India tests just 8.6 persons per thousand population while the number is 122 for the US and 160 for Russia.
With India now reporting close to 29,000 new infections a day, the virus is clearly spreading fast, prompting several state governments to re-impose lockdowns or put in place strict measures to restrict movement. In fact, the sharp rise in the positivity rate—new infections as a share of new tests—from 3% at the beginning of May to 10% now is evidence of increasing contagion. And, this is despite the fact that testing levels are very low for various reasons, one of them being the cost; in most states, only those persons who display symptoms and those who have been in contact with infected people are being tested. India tests just 8.6 persons per thousand population while the number is 122 for the US and 160 for Russia.
To be sure, there has been some improvement, and daily tests have more than doubled from 1.3 lakh on June 1 to 2.9 lakh today. In Delhi, for instance, testing has been ramped up more than four-fold from the 5,000 or so per day when the Centre stepped in to help the beleaguered Kejriwal government. Unfortunately, though, most of the tests being carried out are the less reliable rapid antigen tests (RAT); over the past month, only about two lakh RT-PCR tests were done while three lakh were RATs. Data accessed by The Indian Express show the former threw up a positivity rate of 30.5% and the latter a considerably lower 6.5%, making it clear that RAT miss out on a lot of the infected.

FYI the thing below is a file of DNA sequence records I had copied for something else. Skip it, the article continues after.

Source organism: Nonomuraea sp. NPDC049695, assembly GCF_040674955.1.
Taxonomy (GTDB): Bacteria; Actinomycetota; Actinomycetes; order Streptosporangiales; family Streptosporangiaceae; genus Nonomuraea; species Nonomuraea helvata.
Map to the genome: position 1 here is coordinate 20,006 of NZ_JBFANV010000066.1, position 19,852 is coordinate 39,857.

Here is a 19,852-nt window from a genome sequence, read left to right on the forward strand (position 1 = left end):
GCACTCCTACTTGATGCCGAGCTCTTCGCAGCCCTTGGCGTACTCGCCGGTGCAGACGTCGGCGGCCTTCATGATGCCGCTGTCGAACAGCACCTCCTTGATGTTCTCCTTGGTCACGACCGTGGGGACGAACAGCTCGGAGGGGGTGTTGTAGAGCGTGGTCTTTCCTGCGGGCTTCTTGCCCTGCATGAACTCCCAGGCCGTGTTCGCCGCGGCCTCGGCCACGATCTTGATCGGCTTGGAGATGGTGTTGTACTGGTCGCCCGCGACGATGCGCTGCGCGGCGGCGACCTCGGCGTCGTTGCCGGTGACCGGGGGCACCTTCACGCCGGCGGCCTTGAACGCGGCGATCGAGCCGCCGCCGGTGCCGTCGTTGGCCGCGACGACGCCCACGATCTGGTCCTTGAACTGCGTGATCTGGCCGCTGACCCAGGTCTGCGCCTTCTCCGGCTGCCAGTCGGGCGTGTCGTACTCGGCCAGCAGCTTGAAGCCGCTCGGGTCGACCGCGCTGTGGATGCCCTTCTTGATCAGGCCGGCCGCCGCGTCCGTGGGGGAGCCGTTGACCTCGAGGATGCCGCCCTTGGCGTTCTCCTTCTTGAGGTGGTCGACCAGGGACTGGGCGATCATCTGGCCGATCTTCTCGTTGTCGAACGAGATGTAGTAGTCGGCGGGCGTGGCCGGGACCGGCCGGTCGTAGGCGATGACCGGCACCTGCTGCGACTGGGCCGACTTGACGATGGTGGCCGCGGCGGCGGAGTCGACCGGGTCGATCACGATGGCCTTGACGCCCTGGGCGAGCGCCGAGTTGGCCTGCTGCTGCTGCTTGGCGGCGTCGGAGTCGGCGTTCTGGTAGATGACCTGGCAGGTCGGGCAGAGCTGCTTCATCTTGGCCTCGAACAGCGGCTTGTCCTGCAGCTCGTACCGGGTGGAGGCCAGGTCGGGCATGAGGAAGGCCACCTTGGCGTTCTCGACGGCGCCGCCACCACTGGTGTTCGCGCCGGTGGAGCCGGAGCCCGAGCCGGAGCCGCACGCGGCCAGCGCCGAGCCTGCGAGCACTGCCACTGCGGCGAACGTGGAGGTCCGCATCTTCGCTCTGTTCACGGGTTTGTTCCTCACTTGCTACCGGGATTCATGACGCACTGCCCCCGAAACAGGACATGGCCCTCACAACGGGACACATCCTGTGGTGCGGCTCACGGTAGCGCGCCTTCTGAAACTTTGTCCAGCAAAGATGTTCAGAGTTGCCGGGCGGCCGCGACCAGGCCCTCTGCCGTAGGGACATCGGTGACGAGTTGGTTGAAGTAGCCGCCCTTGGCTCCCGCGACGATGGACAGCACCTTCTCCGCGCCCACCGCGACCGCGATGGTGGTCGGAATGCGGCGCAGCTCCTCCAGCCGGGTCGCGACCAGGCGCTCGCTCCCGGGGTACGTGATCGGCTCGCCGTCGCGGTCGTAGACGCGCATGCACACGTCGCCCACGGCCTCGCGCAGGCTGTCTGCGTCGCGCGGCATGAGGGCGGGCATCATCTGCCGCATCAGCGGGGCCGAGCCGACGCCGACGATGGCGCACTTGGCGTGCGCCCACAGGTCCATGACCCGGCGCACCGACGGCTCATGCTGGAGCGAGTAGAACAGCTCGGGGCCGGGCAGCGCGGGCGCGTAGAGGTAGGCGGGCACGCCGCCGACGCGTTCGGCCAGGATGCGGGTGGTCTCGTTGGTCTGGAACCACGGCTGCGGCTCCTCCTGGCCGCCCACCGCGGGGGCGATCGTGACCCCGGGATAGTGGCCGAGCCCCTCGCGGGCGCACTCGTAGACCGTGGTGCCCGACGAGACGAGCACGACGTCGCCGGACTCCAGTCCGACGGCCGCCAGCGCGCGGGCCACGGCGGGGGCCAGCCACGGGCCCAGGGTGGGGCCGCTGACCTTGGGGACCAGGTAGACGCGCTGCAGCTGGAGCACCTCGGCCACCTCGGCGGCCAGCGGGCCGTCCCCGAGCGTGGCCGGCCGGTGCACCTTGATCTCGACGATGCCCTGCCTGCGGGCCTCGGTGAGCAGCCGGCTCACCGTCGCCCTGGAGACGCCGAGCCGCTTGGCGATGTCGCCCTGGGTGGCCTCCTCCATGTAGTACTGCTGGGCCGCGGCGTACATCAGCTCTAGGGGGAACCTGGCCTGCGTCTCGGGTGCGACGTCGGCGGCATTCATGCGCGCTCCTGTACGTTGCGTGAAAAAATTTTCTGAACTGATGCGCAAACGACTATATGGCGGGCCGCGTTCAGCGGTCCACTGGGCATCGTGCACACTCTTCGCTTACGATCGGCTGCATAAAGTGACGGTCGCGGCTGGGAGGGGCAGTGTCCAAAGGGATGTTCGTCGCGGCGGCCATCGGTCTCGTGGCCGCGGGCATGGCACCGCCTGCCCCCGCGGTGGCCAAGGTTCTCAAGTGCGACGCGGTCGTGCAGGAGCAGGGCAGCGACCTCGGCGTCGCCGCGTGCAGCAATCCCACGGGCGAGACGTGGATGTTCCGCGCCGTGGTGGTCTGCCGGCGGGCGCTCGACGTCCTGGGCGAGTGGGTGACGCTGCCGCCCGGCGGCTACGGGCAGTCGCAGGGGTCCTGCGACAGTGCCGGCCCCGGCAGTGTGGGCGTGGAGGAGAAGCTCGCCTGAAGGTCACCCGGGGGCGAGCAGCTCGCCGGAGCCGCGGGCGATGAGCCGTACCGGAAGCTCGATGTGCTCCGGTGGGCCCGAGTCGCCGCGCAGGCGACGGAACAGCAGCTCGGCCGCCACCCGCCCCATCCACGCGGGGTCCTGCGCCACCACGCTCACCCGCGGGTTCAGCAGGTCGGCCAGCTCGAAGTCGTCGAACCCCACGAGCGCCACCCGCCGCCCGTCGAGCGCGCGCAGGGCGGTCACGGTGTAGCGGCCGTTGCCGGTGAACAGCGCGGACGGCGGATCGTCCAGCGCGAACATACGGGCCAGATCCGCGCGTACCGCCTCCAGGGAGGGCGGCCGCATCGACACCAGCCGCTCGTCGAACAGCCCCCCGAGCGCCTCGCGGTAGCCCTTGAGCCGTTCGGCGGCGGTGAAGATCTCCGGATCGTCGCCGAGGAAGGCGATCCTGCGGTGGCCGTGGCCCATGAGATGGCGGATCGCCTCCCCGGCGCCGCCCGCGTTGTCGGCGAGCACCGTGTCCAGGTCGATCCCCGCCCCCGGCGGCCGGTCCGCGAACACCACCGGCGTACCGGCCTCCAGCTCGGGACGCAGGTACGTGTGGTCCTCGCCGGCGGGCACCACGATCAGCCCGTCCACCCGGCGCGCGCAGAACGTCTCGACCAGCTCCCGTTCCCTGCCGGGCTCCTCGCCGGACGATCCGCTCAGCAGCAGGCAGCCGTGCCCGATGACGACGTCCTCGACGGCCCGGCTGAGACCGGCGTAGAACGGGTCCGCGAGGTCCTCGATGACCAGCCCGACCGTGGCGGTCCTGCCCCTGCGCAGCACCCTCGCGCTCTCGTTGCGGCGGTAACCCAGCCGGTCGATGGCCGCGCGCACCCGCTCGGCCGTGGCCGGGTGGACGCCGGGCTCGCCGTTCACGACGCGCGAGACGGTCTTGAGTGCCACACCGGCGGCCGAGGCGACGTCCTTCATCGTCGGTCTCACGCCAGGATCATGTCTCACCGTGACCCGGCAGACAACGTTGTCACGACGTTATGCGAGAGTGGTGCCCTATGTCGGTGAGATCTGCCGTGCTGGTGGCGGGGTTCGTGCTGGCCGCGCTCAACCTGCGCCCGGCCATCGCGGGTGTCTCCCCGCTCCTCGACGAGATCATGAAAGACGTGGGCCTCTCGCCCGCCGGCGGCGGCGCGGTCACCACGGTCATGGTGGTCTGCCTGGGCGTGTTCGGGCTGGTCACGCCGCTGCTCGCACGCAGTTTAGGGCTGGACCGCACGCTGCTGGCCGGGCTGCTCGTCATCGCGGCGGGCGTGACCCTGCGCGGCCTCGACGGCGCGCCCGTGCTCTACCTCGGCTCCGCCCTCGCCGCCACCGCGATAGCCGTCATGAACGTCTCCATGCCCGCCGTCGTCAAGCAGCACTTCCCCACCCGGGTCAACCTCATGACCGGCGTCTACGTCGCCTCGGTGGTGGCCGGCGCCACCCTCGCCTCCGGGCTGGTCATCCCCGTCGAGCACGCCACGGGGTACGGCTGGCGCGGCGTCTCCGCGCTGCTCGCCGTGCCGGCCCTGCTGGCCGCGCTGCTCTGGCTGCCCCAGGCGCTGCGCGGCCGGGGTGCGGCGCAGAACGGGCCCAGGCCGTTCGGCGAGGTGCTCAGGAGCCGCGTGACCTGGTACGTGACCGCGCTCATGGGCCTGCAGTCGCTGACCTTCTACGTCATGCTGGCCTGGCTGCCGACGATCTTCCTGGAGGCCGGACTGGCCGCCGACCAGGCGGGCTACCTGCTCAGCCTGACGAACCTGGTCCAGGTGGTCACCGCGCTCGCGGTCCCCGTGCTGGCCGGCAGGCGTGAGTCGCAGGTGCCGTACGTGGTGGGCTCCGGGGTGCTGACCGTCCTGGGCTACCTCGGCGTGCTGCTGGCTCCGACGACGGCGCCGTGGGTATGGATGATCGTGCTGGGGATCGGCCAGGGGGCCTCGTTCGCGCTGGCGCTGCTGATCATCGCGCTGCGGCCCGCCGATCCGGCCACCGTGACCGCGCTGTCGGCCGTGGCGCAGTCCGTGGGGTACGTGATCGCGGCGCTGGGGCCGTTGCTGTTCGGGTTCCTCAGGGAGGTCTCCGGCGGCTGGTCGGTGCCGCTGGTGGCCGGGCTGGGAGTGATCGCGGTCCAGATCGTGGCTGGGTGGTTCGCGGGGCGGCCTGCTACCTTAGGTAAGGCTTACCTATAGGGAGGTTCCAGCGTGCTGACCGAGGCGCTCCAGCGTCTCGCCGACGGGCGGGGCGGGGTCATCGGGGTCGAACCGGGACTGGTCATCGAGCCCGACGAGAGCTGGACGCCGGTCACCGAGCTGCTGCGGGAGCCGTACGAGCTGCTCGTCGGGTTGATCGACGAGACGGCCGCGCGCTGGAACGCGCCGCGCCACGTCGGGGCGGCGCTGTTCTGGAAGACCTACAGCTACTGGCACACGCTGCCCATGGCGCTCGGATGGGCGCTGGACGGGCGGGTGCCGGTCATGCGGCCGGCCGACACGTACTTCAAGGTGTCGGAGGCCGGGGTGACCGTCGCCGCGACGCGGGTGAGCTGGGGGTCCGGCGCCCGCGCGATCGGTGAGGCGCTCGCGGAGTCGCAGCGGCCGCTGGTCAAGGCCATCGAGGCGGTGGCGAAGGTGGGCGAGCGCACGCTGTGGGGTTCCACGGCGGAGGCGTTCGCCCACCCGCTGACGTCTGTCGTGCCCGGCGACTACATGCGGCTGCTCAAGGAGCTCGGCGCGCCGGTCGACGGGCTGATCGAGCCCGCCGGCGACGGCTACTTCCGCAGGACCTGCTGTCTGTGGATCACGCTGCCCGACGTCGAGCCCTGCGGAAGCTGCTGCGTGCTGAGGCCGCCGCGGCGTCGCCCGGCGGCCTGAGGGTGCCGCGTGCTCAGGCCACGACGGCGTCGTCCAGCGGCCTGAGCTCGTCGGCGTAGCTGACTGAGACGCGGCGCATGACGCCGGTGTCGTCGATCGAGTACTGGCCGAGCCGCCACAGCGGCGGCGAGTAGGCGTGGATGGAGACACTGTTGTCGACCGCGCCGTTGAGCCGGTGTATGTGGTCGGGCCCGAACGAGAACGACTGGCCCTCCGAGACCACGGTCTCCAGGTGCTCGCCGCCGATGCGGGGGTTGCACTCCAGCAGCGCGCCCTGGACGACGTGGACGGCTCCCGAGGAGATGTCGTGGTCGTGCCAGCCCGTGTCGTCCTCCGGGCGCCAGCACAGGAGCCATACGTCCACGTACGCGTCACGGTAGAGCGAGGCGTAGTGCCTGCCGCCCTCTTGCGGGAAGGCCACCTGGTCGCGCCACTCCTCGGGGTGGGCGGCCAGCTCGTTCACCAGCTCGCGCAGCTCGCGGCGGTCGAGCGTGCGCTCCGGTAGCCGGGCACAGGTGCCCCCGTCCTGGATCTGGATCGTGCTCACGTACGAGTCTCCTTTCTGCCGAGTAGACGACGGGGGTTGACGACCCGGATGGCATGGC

Given how limited the testing has been, it is surprising some in the medical community are calling a peak for the spread of the virus in cities like Mumbai. In fact, testing in Mumbai has been hopelessly inadequate at only around 4,000 a day; this has only recently been increased to 5,000. Only more testing can reveal the extent of the contagion. In Andhra Pradesh, for instance, the positivity jumped from 0.7% to 11% between June 2 and July 13 as the number of daily tests rose from 12,400 to 17,600. In West Bengal, the positivity more than trebled to 13.3% from 4.2% over the same period once testing rose from 9,495 day to 11,709 a day.
However, just 6.3 lakh tests have been done in West Bengal so far compared to 11.5 lakh in Andhra Pradesh. As it happens, in cities like Kolkata where the number of cases doubled in just a fortnight—few other big cities (Bangalore rose four times) show this sort of jump—there is no data on testing; as such, there is no information on whether positivity levels in the city are rising or not. Ideally, the state should provide all this information. But since it is not, ICMR should make this available since, in any case, all data is reported to it as well. Indeed, given discrepancies in data of other states—Delhi’s testing numbers and deaths have been revised several times—ideally, ICMR should reconcile all the data before putting it out.